Harvard researcher Karen King today unveiled an ancient papyrus fragment with the phrase, “Jesus said to them, ‘My wife.’” The text also mentions “Mary,” arguably a reference to Mary Magdalene. The announcement at an academic conference in Rome is sure to send shock waves through the Christian world. The Smithsonian Channel will premiere a special documentary about the discovery on September 30 at 8 p.m. ET. And Smithsonian magazine reporter Ariel Sabar has been covering the story behind the scenes for weeks, tracing King’s steps from when a suspicious e-mail hit her in-box to the nerve-racking moment when she thought...
  • The Gospel of Jesus’ Wife? When Sensationalism Masquerades as Scholarship

    09/22/2012 7:35:40 AM PDT · by daniel1212 · 45 replies
    http://www.albertmohler.com ^ | September 20, 2012 | Dr. R. Albert Mohler, Jr.
    The whole world changed on Tuesday. At least, that is what many would have us to believe. Smithsonian magazine, published by the Smithsonian Institution, declares that the news released Tuesday was “apt to send jolts through the world of biblical scholarship — and beyond.” Really?What was this news? Professor Karen King of the Harvard Divinity School announced at a conference in Rome that she had identified an ancient papyrus fragment that includes the phrase, “Jesus said to them, ‘My wife.’” Within hours, headlines around the world advertised the announcement with headlines like “Ancient Papyrus Could Be Evidence that Jesus Had...
  • The Gospel of Jesus’ Wife? When Sensationalism Masquerades as Scholarship

    09/22/2012 12:41:56 PM PDT · by rhema · 48 replies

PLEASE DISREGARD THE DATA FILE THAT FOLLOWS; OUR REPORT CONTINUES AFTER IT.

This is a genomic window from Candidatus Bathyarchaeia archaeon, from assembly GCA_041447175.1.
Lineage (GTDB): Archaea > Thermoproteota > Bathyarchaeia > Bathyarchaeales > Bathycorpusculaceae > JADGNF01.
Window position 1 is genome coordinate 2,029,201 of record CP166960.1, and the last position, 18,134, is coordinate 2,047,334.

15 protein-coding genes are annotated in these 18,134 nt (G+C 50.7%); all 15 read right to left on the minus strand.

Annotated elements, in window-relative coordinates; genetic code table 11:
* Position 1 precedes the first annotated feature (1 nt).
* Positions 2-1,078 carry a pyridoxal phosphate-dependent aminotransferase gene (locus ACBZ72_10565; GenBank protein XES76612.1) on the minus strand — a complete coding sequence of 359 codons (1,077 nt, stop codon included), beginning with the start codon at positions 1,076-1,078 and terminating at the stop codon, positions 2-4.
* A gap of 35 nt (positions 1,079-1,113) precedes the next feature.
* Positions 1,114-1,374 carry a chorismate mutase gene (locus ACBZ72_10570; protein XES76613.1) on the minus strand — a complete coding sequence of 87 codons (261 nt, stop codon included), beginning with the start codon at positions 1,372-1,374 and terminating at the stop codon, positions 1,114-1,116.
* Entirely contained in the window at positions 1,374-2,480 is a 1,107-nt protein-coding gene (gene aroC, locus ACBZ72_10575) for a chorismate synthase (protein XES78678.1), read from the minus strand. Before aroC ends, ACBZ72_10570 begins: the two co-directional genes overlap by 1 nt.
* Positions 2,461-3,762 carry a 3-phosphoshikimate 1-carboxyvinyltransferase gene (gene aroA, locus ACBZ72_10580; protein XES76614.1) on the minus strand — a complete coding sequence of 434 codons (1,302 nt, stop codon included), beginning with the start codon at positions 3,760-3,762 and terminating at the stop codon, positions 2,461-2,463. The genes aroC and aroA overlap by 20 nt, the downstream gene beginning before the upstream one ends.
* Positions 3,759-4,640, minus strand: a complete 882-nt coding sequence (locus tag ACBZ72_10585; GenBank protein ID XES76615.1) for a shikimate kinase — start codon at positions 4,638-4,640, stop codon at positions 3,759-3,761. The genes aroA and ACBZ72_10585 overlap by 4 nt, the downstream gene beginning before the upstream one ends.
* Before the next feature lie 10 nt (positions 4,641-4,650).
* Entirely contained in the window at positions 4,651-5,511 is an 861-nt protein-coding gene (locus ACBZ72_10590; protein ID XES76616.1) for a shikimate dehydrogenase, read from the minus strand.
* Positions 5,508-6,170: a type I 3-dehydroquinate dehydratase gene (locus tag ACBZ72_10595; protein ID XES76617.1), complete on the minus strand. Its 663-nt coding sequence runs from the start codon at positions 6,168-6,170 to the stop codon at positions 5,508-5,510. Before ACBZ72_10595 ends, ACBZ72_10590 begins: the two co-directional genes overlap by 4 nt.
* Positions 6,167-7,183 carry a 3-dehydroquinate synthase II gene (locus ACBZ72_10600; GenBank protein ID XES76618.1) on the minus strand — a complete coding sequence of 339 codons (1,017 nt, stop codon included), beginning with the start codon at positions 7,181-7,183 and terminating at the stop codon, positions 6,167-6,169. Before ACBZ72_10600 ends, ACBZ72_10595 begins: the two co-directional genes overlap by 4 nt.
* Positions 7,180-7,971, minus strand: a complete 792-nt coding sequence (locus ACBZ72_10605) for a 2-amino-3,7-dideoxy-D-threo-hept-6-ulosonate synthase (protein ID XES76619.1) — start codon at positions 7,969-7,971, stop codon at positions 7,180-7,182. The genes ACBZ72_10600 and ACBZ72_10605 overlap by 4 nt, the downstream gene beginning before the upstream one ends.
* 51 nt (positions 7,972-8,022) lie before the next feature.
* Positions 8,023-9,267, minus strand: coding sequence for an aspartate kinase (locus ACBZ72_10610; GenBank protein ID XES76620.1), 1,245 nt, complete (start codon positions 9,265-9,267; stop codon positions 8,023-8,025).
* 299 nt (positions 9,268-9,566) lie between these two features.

AlbertMohler.com ^ | 9/20/12 | R. Albert Mohler, Jr.
    The whole world changed on Tuesday. At least, that is what many would have us to believe. Smithsonian magazine, published by the Smithsonian Institution, declares that the news released Tuesday was “apt to send jolts through the world of biblical scholarship — and beyond.” Really? What was this news? Professor Karen King of the Harvard Divinity School announced at a conference in Rome that she had identified an ancient papyrus fragment that includes the phrase, “Jesus said to them, ‘My wife.’” Within hours, headlines around the world advertised the announcement with headlines like “Ancient Papyrus Could Be Evidence that Jesus...
  • A Faded Piece of Papyrus Refers to Jesus' Wife

    09/18/2012 2:35:59 PM PDT · by Altariel · 84 replies
    NY Times ^ | September 18, 2012 | Laurie Goodstein
    CAMBRIDGE, Mass. — A historian of early Christianity at Harvard Divinity School has identified a scrap of papyrus that she says was written in Coptic in the fourth century and contains a phrase never seen in any piece of Scripture: “Jesus said to them, ‘My wife ...’ ” The faded papyrus fragment is smaller than a business card, with eight lines on one side, in black ink legible under a magnifying glass. Just below the line about Jesus having a wife, the papyrus includes a second provocative clause that purportedly says, “she will be able to be my disciple.” The...
  • Suggestion of a married Jesus - Ancient papyrus shows that some early Christians believed he wed

    09/18/2012 11:20:37 AM PDT · by Red Badger · 102 replies
    Harvard Gazette ^ | 09-18-2012 | Staff writer Alvin Powell contributed to this report.
    Four words on a previously unknown papyrus fragment provide the first evidence that some early Christians believed Jesus had been married, Harvard Professor Karen King told the 10th International Congress of Coptic Studies today. King, the Hollis Professor of Divinity at Harvard Divinity School, announced the existence of the ancient text at the congress’ meeting, held every four years and hosted this year by the Vatican’s Institutum Patristicum Augustinianum in Rome. The four words that appear on the fragment translate to “Jesus said to them, my wife.” The words, written in Coptic, a language of Egyptian Christians, are on a...
  • A Faded Piece of Papyrus Refers to Jesus’ Wife (Written in Coptic in the fourth century)

    09/18/2012 5:05:46 PM PDT · by SeekAndFind · 118 replies